Christian Hedonism

Mark Barry | Oct 6th, 2008

As we saw over the last two weeks, loving pleasure in place of God (hedonism) and rejecting pleasure in order to please God (asceticism) both fail, because both fail to set the desires of our hearts on God.

So let’s turn to option number 3, the biblical approach: being a ‘lover of God, rather than a lover of pleasure’ from 2 Timothy 3:4.

Defining Christian Hedonism (God-centred joy)

John Piper, who wrote the helpful book Desiring God, [1] calls this approach Christian Hedonism, which can be a little confusing to Christians who so closely associate hedonism with godless pleasure. What Piper means is God-centred joy. He gives this summary: ‘God is most glorified in us, when we are most satisfied in him.’ In other words, our goal in life is to glorify God and we do that by enjoying him.

So rather than loving pleasure in place of God, or rejecting pleasure in order to try please God, the Bible calls us to love the God who made us, and enjoy him with our lives.

So for example Psalm 16:11 says of God: ‘You make known to me the path of life; in your presence there is fullness of joy; at your right hand are pleasures forevermore.’ Psalm 37:4 says: ‘Delight yourself in the Lord, and he will give you the desires of your heart.’ Psalm 42:1-2 says ‘As a deer pants for flowing streams, so pants my soul for you, O God. My soul thirsts for God, for the living God.’

That our hearts desire pleasure, satisfaction and fulfilment is good. God has made us that way. He has made us to enjoy him; you are to love him with all your heart and with all your soul and with all your might (Deuteronomy 6:5). God has set eternity in our hearts and only he, the eternal God, can give us true satisfaction.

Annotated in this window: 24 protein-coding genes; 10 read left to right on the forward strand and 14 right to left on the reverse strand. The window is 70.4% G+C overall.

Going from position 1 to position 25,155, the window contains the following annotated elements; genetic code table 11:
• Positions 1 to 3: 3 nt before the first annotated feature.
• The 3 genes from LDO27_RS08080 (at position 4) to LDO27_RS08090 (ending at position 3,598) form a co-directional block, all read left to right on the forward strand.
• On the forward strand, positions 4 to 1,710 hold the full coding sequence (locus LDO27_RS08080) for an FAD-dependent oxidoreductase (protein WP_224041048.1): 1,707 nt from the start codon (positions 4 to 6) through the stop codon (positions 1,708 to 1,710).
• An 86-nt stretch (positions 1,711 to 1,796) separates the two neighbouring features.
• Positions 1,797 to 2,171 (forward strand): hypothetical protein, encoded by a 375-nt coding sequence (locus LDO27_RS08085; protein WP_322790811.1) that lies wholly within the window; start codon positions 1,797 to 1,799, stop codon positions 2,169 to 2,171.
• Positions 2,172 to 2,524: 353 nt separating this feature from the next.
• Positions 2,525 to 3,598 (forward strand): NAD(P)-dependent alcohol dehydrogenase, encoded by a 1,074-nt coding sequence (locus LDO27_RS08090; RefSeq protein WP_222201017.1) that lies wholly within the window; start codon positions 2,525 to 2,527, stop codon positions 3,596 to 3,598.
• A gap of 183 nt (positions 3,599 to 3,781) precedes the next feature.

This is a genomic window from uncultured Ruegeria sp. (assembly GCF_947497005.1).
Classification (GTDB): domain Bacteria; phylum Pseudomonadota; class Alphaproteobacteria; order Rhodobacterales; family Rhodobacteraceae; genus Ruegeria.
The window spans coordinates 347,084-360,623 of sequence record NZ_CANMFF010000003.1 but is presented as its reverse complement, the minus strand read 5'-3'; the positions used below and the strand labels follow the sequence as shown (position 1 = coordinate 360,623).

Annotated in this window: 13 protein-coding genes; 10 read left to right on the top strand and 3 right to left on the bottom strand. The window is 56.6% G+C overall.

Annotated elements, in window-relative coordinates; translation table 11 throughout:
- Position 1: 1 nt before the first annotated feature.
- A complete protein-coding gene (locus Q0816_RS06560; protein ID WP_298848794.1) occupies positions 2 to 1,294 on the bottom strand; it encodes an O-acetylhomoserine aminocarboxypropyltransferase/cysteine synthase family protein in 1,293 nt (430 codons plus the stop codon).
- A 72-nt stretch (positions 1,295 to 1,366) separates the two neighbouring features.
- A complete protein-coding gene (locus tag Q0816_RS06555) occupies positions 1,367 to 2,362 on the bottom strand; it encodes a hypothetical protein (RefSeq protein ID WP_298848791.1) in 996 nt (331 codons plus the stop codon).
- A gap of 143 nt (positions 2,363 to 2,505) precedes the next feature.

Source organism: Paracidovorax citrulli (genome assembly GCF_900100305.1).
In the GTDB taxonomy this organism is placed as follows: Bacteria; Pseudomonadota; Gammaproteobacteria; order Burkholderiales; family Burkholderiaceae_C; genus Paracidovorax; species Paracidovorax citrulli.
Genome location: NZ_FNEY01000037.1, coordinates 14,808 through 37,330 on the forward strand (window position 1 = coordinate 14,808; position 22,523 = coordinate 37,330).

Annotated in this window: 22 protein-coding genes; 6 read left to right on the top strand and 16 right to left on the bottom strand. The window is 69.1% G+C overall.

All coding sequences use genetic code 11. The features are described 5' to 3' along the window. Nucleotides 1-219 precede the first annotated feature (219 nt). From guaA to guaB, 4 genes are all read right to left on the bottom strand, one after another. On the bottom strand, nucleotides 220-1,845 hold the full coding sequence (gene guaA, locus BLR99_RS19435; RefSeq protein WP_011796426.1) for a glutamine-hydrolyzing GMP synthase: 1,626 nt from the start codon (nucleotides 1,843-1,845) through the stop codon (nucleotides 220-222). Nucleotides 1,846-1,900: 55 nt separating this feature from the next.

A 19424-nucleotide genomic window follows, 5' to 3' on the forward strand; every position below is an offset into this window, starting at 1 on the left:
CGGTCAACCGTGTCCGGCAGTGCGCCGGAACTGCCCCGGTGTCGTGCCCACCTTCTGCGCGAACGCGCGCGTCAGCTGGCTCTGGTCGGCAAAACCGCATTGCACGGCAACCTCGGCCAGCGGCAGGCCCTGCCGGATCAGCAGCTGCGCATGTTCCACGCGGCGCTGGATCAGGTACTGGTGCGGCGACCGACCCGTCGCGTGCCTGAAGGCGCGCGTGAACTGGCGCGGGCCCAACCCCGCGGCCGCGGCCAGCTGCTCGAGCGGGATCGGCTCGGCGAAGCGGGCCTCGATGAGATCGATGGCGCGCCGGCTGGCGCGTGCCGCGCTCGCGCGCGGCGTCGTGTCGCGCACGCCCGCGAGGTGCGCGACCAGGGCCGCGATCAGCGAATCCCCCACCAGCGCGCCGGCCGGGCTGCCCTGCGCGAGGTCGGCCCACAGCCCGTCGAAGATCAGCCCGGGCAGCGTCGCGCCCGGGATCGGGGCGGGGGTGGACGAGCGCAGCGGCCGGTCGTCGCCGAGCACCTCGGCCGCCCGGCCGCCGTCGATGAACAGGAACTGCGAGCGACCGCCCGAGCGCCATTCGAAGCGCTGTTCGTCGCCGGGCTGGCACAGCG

Understanding Christian Hedonism (God-centred joy)

We see this as we work through the big story of the Bible. Let’s very quickly race through it now.

Divine pleasure

The Bible begins with God in Genesis 1 and from the rest of the Bible we see that God – Father, Son and Spirit – takes delight in God. God is a perfect community of love and joy. So Jesus speaks of the glory he shared with God the Father before the world existed in John 17:5, and the Father speaks of Jesus as his ‘beloved Son, with whom I am well pleased’ in Matthew 3:17. God is self-fulfilled, he does what pleases him. As C.S. Lewis put it, he’s the ‘happy God’. He doesn’t need the world, or us. Yet he creates us to share in his own joy, as we just read from the Psalms, to delight ourselves in the Lord.

Corrupt pleasure

Yet humanity, seduced by Satan, rejects the infinite pleasure of being in relationship with the Creator. Adam and Eve seek pleasure from the one part of creation God forbids:

So when the woman saw that the tree was good for food, and that it was a delight to the eyes, and that the tree was to be desired to make one wise, she took of its fruit and ate, and she also gave some to her husband who was with her, and he ate. (Genesis 3:6)

So humanity, in judgement, is sent out of the garden into a world of pain and broken relationships. And we are destined to repeat the same idolatrous mistake of finding more pleasure from God’s gifts than from the Giver himself and worshipping the created thing (pleasure), rather than the creator (who designed it). As Titus chapter 3 says, our natural state is to be slaves to our passions and pleasures.

Redeemed pleasure

Yet God didn’t give up on us. He came as Jesus to save us. Not because he had to, but because he wanted to, according to the pleasure of his will. As Titus chapter 3, continues, God saved from this slavery ‘not because of works done by us in righteousness, but according to his own mercy’ (3:5).

Jesus graciously came into our world as one of us to set us free from our slavery, so we can worship God rather than pleasure and worship God with our hearts rather than rules. He did this by giving us eternal peace with God and joy in God our creator (Romans 5:11).